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Then & Now: Behind the Photo Shoots

THEN: NEVADA HISTORICAL SOCIETY; NOW: ERIC CACHINERO

THEN: NEVADA HISTORICAL SOCIETY; NOW: ERIC CACHINERO

Photographers tell the experiences and challenges of recreating historical photos.

By Nevada Magazine

When we set out to recreate historical photographs, we knew it would be a challenge. How much has changed? How much has stayed the same? Would we end up driving hundreds of miles only to find the photograph unattainable, or would it look not much different than 100 years ago?
This project was incredibly rewarding, and presented an interesting look at the state. If you would like to read the story first, click here to learn about these historical places. Below, you’ll find an account of how we got each of the photos. Enjoy.

Nevada State Capitol, Carson City
By Eric Cachinero

Working in Carson City, I often walk past this historic building. Though its impressive architecture and generally inviting campus never cease to amaze me, I never realized how little has changed in the nearly 150 years since the building was constructed. I visited the steps and began snapping photos until I was satisfied with my results. It wasn’t until I got back to the office and lined the photos up that I realized the modern photo lines up almost perfectly with the historical one. We laid the historical photo on top and decided it would make the perfect opening spread for the Feature.

Caliente Railroad Depot
By Eric Cachinero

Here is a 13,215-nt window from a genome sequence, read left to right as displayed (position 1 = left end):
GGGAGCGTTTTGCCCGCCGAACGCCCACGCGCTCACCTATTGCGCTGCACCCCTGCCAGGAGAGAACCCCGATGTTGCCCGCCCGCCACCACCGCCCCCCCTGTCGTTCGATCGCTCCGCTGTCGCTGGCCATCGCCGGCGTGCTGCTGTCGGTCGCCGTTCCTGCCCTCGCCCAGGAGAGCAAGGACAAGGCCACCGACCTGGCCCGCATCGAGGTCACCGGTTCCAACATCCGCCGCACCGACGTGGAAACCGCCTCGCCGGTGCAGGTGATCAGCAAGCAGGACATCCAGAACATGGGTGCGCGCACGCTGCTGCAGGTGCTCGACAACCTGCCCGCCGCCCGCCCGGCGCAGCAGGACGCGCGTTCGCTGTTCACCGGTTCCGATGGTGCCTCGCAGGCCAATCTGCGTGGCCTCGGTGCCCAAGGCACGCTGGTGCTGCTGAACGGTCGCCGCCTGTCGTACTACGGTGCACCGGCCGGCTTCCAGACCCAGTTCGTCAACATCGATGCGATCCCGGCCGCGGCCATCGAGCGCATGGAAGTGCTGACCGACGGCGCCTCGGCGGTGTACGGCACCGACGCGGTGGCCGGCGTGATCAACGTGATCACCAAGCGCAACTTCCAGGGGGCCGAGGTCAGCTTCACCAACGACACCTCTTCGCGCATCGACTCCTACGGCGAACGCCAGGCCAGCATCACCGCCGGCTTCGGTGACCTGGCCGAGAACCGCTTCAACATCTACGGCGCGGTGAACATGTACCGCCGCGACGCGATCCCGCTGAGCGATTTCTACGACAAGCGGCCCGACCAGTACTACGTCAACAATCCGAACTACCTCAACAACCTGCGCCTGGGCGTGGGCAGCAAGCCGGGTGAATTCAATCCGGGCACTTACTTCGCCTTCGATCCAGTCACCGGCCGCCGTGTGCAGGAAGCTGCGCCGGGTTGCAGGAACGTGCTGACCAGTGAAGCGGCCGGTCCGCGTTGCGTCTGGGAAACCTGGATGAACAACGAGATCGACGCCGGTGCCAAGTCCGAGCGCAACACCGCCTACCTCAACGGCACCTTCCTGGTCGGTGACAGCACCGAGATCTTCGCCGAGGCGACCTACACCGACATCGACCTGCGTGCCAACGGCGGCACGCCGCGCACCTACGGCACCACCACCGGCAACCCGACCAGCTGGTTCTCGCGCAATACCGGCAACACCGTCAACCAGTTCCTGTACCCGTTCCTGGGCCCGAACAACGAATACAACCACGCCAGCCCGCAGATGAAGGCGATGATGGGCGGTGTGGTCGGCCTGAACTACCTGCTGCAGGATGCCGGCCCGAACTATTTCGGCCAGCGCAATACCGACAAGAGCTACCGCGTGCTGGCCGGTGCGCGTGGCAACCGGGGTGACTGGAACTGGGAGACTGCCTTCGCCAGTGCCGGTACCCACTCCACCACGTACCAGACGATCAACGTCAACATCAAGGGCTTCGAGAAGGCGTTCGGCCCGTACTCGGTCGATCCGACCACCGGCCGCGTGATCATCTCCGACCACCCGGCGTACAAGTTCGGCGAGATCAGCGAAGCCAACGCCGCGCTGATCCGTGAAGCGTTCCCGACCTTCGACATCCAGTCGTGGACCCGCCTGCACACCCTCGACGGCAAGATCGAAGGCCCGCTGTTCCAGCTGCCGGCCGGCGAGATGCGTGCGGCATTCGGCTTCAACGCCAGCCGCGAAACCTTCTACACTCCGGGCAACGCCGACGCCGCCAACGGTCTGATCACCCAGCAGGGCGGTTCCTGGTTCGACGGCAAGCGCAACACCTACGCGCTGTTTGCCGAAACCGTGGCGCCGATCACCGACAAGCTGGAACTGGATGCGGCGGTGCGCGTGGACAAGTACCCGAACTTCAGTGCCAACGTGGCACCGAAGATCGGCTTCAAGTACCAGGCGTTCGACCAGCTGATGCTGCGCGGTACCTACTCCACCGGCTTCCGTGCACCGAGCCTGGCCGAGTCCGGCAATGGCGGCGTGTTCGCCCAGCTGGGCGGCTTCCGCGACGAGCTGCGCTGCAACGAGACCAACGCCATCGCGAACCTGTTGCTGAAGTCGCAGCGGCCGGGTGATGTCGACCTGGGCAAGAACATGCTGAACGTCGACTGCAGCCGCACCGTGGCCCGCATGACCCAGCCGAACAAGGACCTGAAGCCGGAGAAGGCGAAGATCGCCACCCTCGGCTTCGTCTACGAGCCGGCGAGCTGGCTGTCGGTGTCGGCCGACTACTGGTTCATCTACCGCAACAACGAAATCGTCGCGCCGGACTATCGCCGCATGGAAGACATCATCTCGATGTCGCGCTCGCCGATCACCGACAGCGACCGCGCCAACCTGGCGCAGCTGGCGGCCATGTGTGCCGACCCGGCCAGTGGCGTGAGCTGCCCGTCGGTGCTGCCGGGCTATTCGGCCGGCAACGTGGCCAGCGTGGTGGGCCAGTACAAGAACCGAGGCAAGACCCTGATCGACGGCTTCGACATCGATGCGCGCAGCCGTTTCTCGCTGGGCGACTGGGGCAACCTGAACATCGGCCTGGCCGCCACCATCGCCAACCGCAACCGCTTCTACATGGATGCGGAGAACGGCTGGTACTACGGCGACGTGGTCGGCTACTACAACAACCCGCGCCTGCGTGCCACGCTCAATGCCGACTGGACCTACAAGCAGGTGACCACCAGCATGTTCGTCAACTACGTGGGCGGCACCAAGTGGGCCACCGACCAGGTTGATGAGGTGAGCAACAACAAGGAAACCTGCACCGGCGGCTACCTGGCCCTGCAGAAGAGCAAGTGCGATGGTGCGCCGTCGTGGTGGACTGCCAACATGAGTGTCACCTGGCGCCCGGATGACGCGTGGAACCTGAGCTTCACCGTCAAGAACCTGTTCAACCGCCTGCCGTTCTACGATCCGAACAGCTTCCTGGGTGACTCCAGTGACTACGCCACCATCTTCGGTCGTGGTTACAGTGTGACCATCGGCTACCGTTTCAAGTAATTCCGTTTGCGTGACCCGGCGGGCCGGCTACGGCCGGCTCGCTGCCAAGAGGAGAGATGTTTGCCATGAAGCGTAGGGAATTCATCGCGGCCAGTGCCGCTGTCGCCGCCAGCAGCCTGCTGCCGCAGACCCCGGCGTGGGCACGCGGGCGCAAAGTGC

FRANK SCOTT COLLECTION

FRANK SCOTT COLLECTION

ERIC CACHINERO

ERIC CACHINERO

My first time ever visiting Caliente was to take this photo. As I pulled into the small railroad town, it didn’t take me long to find the depot. As I drove up, however, I thought I had run into a major problem: construction. Trucks and ladders covered the front of the depot, and I was certain that I arrived for my photo on the worst day possible. Luckily, the depot staff told me that the trucks were simply removing Christmas lights and would soon be finishing up. The delay allowed me enough time to head over to Kershaw-Ryan State Park—a very great choice. After I finished exploring the park, I headed back to the railroad depot and was able to capture this shot.

Belmont Courthouse
By Greg McKay

MRS. DELLA DODSON COLLECTION

MRS. DELLA DODSON COLLECTION

GREG MCKAY

GREG MCKAY

Photographer Greg McKay was very spot-on with his recreation of this historical Belmont Courthouse photo. The detail in this photo makes is incredible. Notice the color of the horses in the old photo, and then take a look at the Toyota FJ Cruisers in the new photo. Notice any similarities?

Colorado River
By Nancy Good

NEVADA HISTORICAL SOCIETY

NEVADA HISTORICAL SOCIETY

NANCY GOOD

NANCY GOOD

Las Vegas Photographer Nancy Good took on this assignment with surprising excitement. We were, after all, asking her to drive to find a location in southern Nevada we weren’t sure still existed today. Nancy responded with this incredibly shot. “For accuracy’s sake, I locked in on the distant mountain line…the only issues I ran into were changes in the shoreline elevations to allow me to get this perspective from about 10 feet higher or 10 feet back,” Nancy says. “120 years or so of erosion and usage does change the landscape! But, as we’re documenting actual before and after conditions, this is an accurate representation of the perspective as it exists now.”

Rhyolite Bottle House
By Eric Cachinero

NEVADA HISTORICAL SOCIETY

NEVADA HISTORICAL SOCIETY

ERIC CACHINERO

ERIC CACHINERO